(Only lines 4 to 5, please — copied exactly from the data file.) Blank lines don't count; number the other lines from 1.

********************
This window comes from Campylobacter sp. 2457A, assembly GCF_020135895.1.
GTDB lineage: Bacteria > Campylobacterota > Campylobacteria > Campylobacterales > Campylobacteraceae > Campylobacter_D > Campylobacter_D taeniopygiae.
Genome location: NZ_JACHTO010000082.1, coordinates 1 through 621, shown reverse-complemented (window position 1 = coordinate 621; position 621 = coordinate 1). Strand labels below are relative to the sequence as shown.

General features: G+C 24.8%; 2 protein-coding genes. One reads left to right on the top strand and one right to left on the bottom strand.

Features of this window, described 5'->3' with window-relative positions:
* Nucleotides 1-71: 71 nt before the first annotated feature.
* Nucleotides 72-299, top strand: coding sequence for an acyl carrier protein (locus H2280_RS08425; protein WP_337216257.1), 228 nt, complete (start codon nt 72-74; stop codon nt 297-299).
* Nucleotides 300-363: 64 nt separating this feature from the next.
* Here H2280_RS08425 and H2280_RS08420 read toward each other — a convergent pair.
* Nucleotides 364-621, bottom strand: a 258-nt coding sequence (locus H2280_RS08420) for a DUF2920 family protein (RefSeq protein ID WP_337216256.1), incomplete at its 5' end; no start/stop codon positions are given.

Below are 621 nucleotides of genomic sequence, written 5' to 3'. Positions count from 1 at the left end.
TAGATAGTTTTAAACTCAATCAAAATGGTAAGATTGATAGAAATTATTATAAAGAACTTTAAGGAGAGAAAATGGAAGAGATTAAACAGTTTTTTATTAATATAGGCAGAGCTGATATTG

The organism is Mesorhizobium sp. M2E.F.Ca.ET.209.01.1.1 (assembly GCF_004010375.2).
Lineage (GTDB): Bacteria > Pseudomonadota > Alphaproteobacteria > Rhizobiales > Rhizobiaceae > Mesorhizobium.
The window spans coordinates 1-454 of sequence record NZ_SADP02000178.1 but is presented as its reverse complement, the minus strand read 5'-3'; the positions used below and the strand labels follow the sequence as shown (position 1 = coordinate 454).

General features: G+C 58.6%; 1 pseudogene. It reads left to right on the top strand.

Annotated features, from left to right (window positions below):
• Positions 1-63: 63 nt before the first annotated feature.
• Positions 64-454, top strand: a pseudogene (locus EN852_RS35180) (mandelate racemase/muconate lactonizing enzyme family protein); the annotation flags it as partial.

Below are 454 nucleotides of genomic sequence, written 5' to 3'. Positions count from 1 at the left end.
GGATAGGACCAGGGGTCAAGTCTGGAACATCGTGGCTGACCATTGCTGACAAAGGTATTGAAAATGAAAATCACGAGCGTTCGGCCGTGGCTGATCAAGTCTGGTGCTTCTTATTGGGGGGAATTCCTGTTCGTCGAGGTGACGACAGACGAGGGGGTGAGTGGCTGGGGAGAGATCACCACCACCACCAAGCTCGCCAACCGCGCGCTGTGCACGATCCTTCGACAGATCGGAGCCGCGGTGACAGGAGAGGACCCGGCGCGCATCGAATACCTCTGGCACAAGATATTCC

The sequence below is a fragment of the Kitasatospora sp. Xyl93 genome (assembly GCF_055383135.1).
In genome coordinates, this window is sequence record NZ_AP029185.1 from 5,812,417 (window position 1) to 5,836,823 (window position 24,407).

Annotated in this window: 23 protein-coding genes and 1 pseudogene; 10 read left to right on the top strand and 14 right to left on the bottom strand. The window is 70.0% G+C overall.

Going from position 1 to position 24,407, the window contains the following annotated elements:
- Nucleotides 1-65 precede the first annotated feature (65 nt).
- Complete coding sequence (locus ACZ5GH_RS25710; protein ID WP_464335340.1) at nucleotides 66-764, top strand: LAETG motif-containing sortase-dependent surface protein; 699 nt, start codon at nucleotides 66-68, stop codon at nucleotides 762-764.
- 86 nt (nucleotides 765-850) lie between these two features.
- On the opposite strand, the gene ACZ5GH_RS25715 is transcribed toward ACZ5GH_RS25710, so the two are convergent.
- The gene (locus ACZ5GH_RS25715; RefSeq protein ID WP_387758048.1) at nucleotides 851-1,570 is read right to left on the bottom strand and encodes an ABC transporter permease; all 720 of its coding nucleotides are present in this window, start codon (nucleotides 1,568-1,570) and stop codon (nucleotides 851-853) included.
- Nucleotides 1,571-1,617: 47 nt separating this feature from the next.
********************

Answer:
General features: G+C 24.8%; 2 protein-coding genes. One reads left to right on the top strand and one right to left on the bottom strand.

Features of this window, described 5'->3' with window-relative positions: